A series of 4 x A5 (21 x 14.8cm) photographic prints on white heavyweight paper, each with a 5mm white border.
Fine Art Digital Photographic Prints
Limited edition run of 50 print series
Hand signed and numbered
Gennera is a photographic print series depicting formations that I have documented in Gunnera plants, native to southern Chile, exhibiting patterns that also exist across many natural systems of different scales, from microorganisms, to mountain ranges, up to universal dynamics, to highlight that nature is connected, that systems, from our own biological make-up to universal geological compositions, are similar, from a micro scale to a much broader macro, geographical, universal scale, and geological time frame. We are always part of, connected to, and contributing to broader natural systems.
I notice these patterns throughout different environments, systems, processes and formations, from molecular structures to our own physical, biological, chemical, geological and nervous systems of the human body, the vascular systems of leaves and plants, to local and international ecological systems, to geological processes that take place over millennia, up to planetary spatial dynamics, and the cosmic microwave radiation background - a remnant of the Big Bang that can still be seen today. I see these interconnected patterns and dynamics and think that it is beautiful that everything is connected, and that we are just one miniscule part of a much bigger system and time scale.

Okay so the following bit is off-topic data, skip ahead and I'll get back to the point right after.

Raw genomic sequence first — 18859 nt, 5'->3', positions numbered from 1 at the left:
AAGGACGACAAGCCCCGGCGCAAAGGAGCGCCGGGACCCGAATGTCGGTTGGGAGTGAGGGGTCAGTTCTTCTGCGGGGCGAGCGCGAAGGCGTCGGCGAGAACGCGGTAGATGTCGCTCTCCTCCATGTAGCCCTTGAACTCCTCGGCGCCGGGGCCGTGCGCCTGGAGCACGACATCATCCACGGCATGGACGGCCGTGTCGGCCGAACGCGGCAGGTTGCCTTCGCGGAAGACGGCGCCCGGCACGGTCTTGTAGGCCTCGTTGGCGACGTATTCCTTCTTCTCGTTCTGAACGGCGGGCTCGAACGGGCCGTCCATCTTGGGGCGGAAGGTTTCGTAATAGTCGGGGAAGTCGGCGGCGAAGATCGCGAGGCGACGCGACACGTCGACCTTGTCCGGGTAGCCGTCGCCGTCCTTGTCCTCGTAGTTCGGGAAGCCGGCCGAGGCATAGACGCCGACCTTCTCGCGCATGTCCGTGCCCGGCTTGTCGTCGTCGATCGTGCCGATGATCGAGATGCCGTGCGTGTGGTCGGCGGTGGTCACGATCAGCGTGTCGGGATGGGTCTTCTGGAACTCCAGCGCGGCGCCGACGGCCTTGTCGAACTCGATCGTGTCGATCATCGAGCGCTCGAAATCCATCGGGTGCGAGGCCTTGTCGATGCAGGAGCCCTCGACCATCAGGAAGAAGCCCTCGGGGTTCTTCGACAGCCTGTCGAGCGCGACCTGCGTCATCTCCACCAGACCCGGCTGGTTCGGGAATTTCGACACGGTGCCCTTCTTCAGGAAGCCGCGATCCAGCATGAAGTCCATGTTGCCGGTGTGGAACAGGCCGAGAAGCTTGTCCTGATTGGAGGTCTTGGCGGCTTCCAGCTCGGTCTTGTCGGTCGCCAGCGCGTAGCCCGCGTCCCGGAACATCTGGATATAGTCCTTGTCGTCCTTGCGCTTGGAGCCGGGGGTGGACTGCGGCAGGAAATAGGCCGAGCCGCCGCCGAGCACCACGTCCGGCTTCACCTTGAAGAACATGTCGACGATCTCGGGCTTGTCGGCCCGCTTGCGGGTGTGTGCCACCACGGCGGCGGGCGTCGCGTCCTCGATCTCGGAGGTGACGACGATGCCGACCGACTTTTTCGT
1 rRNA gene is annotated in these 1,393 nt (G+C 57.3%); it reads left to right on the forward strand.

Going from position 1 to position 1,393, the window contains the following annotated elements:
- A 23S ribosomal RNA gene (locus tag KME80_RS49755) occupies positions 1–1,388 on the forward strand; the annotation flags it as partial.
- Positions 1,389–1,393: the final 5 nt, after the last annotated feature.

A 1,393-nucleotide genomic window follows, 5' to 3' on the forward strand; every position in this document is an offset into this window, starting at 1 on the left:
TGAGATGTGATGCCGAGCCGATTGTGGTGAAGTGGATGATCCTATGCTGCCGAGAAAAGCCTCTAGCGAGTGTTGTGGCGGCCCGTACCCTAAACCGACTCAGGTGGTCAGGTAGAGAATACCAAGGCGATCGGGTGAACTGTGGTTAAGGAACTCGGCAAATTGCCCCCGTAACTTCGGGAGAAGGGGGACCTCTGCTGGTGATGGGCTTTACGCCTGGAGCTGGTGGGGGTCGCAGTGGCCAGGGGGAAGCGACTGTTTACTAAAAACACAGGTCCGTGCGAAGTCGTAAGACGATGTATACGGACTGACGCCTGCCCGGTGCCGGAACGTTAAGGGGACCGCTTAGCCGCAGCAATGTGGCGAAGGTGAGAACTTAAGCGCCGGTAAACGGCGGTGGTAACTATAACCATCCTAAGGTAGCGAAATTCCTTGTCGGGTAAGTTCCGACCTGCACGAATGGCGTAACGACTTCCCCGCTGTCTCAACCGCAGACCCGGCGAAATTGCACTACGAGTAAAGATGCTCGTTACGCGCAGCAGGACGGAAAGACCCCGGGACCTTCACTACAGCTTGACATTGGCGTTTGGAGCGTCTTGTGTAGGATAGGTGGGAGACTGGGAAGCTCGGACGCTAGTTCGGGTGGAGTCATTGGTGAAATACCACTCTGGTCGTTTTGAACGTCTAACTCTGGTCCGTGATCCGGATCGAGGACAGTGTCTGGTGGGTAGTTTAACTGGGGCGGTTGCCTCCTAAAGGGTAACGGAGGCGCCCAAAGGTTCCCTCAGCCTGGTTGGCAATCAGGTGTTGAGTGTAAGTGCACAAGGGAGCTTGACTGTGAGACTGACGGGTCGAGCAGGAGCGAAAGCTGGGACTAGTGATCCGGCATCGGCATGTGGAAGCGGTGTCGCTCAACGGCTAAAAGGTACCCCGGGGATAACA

"The Earth is 4.5 billion years old, and modern humans have been around for around a mere 200,000 years. Yet in that time we have fundamentally altered the physical, chemical and biological systems of the planet on which we and all other organisms depend.
In the past 60 years in particular, these human impacts have unfolded at an unprecedented rate and scale. This period is sometimes known as the Great Acceleration. Carbon dioxide emissions, global warming, ocean acidification, habitat destruction, extinction and wide scale natural resource extraction are all signs that we have significantly modified our planet." - Natural History Museum - What is the Anthropocene? - nhm.ac.uk
I think that we should try not to damage, or irreversibly knock the carbon, nitrogen and water cycles of our planet out of balance, so that life be sustained on this planet, and ecosystems can have time to recover, in the little time that we are individually and collectively a part of them as a species, and hopefully much further into the future.